When it comes to holiday-themed movies, it makes sense how most people’s minds would jump to Christmas first. Between theatrical releases and Hallmark’s devotion to Christmas specials, Christmas would be a significant contender. However, the true victor is Halloween. October 31st is about more than tricks and treats. Halloween-themed movies embrace the unknown in a way that many other holiday movies can not manage. There is a mystery and fear that surround Halloween that other holidays can not capitalize on, which makes Halloween films far more creative and innovative than watching people discover that Santa Claus is real for the hundredth time in the newest addition to the growing list of Christmas-themed movies.
Halloween films can be appropriate for children, creating a fun-loving movie surrounding Halloween’s most beloved creatures that never dives into the thrills and scares that teenagers and adults can handle better. On the other side of the spectrum, if you are looking for a real scare to match the holiday season, there are many horror movies that either take place on Halloween or that people save specifically to watch on Halloween to fully immerse themselves in the fear of the unknown on Halloween night. But what else makes Halloween-themed movies the best?
The Range from Child-Friendly to Adult
Halloween-loving families looking for films that their children can enjoy are in luck. Child-friendly Halloween movies are in large supply, with Disney Channel being one of its biggest supporters as the home of the Halloweentown series. However, Halloween films are not just for children or family-friendly. For those wishing for a scarier and more adult approach, slasher films such as Halloween and other horror movies offer a thrilling and terrifying immersion into the darker side of Halloween.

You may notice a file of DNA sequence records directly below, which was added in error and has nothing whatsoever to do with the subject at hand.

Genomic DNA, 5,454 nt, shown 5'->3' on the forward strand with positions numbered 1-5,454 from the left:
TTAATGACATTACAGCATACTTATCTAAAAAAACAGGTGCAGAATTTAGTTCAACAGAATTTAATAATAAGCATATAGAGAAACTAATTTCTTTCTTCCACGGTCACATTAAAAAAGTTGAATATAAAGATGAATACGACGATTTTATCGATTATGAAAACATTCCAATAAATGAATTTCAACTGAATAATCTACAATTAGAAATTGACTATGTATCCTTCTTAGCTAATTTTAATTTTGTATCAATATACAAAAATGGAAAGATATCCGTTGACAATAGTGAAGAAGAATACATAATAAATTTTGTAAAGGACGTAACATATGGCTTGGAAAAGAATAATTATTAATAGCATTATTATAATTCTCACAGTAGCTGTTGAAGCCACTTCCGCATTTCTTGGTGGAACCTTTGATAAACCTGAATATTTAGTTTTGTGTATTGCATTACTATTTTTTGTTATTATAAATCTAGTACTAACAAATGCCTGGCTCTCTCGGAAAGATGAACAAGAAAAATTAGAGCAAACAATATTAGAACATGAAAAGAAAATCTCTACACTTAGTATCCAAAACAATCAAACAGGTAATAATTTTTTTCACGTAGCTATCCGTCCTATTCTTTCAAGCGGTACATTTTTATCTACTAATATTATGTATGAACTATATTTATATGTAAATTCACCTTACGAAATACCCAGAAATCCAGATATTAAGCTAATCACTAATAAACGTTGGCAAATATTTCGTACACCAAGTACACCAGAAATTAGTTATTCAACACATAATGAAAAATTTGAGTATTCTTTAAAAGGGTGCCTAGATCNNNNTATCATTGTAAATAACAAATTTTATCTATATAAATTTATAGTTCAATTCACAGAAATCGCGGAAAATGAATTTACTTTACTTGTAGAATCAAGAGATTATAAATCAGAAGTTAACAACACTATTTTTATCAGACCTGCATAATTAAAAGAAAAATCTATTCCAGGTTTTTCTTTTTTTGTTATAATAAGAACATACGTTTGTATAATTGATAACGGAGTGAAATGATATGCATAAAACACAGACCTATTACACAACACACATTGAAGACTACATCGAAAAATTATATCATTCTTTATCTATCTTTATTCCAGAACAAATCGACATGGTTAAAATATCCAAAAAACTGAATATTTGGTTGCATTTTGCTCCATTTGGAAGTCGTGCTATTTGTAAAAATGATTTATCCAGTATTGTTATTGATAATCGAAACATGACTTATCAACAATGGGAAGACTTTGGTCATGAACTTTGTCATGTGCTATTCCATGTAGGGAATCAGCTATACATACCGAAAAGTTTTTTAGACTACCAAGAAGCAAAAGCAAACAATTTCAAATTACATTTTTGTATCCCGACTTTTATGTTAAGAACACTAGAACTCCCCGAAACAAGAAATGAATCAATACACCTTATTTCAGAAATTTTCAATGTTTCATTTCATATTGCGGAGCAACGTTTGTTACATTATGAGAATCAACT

They Have Less Predictable Endings
Halloween has the opportunity to do more than just celebrate the spirit of the holiday, ending with the family gathered together. With horror films, the audience is waiting to see who lives or dies. In other types of Halloween films, there may be a quest to defeat whoever the villain is. Even if beating the bad guy is a predictable ending, it is still less obvious based on which film it is.
Some Can be Watched All Year Round
Just because the film uses Halloween as the backdrop does not mean that it can not be watched all year. Films that use Halloween as a backdrop but do not rely on it to fuel the entire story allow for it to be a fun movie for any time of the year. Halloween plays a backdrop to Totally Killer. But, while Halloween is important regarding timing, the actual holiday is not the center of the movie.
They’re More Creative
Halloween is entwined with anything from the supernatural to the eerie, scary, or wonderfully different and exuberant. Whether it be through Tim Burton’s eerie creations or frightening horror films, capitalizing on superstitions about the holiday and pre-existing fears allows for Halloween movies to lean into those tropes to create something new and innovative.
The Nature of the Holiday Sets the Tone